Today’s tip comes to us via the French. They are not known to be cheap (as far as I know), but they are known to be notoriously good cooks, come hell or high water.
And sometimes, in the history of the French people, both hell and high water have licked at the doorstep.
Therefore, this suggestion, which provides another justification for buying organic vegetables: Recycle the veggies you cook.
On the cutting board at right are the beginnings of tonight’s slow-cooker dinner. In fact, most soups and stews of a classic European or French origin begin the same way, with a mirepoix. During the winter, when our household is being well-behaved and cooking frugal dishes in the slow cooker, many an onion/carrot/celery combo crosses our cutting board.
Each of these meals begins the same way, with a melange of cut-off ends of carrots, onions and celery, and onion and carrot peels.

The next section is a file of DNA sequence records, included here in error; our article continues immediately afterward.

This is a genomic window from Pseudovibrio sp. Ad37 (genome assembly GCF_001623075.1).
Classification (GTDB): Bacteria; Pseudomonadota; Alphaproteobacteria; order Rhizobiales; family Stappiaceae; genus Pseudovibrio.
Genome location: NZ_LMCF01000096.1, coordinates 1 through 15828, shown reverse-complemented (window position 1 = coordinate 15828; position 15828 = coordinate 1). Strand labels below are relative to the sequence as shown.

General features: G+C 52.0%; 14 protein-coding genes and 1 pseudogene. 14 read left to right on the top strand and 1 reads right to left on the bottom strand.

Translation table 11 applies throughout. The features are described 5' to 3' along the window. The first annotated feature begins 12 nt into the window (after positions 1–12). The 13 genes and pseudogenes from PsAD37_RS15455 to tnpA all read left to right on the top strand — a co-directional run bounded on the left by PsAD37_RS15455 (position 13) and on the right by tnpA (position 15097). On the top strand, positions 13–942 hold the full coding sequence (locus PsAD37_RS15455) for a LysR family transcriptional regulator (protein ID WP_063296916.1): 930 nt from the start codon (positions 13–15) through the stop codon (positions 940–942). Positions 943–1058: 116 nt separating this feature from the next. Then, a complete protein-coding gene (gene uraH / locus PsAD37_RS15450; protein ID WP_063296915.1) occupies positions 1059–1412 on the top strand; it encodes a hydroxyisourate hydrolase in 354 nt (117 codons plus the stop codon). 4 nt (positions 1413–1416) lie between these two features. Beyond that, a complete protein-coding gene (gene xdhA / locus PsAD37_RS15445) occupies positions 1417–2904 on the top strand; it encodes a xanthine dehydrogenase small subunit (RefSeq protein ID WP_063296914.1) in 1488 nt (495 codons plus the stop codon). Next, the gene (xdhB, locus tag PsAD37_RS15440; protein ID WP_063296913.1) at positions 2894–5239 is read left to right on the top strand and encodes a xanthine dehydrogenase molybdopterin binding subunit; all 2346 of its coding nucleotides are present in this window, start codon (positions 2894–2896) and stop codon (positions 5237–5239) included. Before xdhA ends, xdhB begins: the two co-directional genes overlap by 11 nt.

Each of these ingredients also forms the basis, with some parsley, pepper and thyme, of a classic vegetable (or chicken) stock.
The traditional, and recycling, thing to do, then, is to salvage all those bits and peels and ends and throw them into a re-sealable container in the freezer. Add other things, too, like bits of mushrooms or potatoes or what have you. When you have enough, toss them into a pot (or the slow-cooker stoneware), add seasonings and water, toss in some bones if you like (the frugal non-vegetarian chef will also have a freezer stocked with the remainders of boned chicken thighs, a roasted carcass or other previous meals), and you’ve got stock in the making. Add more vegetables if you like.
And when you’re finished with your vegetable stock, recycle again by adding the wilted parts and peels to your compost pile.
Voila, easy, cheap, healthy and green.